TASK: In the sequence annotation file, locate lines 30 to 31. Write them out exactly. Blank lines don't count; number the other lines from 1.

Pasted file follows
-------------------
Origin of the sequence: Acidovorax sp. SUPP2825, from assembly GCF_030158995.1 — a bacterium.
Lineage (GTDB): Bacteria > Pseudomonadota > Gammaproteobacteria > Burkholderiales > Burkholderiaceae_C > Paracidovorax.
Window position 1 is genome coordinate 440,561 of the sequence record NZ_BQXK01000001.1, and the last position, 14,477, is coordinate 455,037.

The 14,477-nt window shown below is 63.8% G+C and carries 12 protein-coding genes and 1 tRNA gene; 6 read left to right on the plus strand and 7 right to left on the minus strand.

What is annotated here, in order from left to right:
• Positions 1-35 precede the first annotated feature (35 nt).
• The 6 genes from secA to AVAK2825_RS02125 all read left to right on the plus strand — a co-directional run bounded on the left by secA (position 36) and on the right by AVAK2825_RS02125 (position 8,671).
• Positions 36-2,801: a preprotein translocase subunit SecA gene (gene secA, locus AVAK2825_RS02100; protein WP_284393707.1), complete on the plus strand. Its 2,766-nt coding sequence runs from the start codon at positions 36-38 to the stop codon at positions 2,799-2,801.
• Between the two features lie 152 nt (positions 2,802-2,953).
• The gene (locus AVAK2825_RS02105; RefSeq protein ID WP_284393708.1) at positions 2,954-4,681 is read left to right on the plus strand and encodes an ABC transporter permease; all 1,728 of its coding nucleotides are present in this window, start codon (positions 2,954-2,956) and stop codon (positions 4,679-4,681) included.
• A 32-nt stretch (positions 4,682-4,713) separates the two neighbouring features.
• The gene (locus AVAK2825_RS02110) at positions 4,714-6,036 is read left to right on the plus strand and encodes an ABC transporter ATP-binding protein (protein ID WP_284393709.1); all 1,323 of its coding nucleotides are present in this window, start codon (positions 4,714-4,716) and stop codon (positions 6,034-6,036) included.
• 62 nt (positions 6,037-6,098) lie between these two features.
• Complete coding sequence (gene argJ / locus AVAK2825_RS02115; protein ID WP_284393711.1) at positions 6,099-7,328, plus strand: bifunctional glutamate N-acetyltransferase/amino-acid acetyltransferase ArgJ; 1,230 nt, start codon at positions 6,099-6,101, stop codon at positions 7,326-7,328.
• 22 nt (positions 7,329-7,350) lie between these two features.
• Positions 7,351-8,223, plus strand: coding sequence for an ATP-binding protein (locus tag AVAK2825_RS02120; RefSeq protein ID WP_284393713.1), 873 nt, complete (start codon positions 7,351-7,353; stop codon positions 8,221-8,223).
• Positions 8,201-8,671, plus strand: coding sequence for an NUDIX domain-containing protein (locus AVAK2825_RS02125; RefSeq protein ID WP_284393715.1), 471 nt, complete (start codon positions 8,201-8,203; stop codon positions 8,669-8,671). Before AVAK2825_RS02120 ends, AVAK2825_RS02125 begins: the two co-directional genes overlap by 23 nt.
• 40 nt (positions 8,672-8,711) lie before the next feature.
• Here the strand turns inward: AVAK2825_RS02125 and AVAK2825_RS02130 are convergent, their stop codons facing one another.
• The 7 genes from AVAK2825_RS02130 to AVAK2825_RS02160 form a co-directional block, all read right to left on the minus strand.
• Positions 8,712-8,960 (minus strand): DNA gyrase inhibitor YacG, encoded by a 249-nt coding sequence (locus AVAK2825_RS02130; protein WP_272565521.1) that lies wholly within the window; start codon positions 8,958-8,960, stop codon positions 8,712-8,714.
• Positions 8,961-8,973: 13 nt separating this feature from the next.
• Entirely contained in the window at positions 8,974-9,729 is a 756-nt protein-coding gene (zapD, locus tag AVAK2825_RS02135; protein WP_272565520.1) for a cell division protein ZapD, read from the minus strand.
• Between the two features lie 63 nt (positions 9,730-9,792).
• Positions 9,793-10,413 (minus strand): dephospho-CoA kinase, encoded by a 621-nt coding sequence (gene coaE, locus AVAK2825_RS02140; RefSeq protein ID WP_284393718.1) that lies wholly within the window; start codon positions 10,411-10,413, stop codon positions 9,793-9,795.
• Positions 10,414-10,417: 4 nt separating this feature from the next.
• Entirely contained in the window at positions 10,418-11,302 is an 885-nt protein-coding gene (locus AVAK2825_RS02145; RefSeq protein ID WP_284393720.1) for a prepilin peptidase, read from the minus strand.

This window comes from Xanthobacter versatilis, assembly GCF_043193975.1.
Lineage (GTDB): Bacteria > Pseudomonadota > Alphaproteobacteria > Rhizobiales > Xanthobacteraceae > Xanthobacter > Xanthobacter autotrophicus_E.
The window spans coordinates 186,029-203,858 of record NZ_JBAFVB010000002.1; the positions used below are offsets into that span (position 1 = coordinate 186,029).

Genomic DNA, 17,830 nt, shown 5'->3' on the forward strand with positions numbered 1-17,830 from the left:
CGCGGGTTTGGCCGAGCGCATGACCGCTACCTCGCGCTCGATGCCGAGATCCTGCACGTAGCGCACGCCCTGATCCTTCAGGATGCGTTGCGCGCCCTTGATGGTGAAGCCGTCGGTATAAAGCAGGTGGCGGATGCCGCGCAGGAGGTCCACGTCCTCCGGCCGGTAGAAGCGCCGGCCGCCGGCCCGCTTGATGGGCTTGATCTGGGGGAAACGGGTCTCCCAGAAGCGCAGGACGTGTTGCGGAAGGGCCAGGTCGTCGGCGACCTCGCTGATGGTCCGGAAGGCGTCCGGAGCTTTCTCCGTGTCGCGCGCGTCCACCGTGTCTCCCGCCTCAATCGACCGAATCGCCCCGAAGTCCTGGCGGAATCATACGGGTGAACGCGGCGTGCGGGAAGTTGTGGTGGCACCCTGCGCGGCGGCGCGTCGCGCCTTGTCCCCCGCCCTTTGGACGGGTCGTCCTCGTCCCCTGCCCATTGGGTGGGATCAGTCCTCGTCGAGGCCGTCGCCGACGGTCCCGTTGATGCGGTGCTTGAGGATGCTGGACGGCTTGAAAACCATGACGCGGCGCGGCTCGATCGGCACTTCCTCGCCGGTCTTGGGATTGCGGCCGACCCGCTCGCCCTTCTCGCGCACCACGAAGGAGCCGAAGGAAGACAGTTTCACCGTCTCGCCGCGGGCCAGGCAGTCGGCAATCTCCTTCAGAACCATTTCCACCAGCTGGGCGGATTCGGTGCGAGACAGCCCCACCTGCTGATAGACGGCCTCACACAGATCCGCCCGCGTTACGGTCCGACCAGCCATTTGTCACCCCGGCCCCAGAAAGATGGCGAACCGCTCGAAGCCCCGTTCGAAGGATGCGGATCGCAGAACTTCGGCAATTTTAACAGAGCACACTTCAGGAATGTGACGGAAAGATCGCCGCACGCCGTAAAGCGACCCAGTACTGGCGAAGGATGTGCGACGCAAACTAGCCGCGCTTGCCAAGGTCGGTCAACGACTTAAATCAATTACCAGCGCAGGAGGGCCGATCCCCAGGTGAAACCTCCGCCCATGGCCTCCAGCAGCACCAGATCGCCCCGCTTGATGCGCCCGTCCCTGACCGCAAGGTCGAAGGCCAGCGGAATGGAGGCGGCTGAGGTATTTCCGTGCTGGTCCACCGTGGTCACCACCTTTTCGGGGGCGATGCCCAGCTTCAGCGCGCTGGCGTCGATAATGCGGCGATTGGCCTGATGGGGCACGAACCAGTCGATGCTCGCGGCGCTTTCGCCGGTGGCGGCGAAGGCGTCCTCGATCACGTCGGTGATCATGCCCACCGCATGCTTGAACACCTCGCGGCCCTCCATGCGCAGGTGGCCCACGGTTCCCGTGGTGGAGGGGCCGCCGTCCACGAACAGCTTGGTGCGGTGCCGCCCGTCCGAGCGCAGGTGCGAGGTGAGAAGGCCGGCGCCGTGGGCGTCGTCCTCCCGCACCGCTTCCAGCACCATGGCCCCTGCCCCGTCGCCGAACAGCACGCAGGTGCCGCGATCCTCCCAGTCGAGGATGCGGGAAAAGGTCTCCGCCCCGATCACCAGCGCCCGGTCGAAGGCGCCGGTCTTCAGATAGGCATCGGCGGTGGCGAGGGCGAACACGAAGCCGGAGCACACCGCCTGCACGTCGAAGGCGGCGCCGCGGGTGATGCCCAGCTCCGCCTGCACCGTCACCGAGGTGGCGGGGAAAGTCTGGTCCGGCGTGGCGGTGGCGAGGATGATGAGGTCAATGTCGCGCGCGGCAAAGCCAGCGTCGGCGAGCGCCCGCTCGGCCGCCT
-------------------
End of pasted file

The window spans coordinates 186,029-203,858 of record NZ_JBAFVB010000002.1; the positions used below are offsets into that span (position 1 = coordinate 186,029).

Genomic DNA, 17,830 nt, shown 5'->3' on the forward strand with positions numbered 1-17,830 from the left: